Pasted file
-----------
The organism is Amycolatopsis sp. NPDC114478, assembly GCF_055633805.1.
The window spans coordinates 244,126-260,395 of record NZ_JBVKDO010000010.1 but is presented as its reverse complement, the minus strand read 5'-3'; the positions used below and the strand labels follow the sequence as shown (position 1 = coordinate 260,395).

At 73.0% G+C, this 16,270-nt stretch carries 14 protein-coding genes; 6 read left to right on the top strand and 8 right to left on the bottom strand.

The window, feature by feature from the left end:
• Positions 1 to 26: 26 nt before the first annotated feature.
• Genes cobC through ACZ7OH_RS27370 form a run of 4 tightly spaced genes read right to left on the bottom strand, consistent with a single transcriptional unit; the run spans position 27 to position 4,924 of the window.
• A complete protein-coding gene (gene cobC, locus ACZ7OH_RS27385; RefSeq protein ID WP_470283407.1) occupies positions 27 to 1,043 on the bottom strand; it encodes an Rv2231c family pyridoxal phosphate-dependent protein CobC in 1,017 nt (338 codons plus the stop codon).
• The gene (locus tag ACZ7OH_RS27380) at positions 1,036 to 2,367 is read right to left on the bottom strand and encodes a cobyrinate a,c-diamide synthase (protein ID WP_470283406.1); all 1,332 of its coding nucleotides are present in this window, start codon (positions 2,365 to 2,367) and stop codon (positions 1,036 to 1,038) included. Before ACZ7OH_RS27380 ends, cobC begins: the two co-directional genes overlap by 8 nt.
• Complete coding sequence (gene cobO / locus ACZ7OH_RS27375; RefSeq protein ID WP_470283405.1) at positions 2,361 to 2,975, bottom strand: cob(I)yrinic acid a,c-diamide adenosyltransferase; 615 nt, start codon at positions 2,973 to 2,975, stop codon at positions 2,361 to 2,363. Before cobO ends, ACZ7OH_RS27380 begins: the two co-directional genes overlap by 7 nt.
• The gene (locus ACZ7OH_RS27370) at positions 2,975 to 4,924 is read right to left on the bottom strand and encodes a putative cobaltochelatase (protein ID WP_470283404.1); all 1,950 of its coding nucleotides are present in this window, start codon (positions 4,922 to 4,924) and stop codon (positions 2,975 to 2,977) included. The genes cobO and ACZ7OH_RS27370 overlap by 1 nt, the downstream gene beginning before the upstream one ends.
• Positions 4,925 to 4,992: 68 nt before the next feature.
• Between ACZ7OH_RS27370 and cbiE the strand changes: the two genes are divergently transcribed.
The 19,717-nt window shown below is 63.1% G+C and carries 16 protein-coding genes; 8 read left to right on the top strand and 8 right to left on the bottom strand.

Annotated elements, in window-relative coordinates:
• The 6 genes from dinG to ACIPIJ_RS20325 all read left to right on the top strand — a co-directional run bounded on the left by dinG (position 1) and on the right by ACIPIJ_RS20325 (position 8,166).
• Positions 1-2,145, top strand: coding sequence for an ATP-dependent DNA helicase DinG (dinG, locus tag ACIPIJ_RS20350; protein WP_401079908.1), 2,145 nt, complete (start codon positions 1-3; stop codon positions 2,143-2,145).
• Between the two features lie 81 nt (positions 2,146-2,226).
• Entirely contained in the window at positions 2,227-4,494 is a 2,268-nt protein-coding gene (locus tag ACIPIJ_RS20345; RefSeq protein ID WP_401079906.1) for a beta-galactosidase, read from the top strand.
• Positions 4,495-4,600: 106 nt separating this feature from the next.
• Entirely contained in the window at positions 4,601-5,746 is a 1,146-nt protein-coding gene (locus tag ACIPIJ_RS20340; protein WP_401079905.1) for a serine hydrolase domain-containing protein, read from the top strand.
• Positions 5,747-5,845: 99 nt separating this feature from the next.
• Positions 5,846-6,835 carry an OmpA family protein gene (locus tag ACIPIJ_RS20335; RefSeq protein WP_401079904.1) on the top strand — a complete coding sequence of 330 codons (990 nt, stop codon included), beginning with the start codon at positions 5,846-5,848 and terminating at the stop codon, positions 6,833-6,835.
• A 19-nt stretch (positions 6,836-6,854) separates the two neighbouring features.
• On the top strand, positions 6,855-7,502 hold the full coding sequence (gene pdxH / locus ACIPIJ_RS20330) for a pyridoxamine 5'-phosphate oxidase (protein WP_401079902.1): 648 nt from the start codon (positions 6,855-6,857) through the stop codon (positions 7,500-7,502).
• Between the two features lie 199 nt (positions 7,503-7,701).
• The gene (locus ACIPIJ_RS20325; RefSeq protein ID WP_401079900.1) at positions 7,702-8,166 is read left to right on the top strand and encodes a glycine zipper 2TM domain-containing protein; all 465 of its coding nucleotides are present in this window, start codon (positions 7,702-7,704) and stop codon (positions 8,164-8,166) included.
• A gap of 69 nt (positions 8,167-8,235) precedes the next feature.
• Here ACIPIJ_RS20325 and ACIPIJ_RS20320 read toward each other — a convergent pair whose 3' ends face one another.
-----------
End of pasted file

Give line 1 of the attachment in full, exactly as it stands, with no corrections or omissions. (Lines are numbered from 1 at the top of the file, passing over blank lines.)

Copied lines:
The organism is Amycolatopsis sp. NPDC114478, assembly GCF_055633805.1.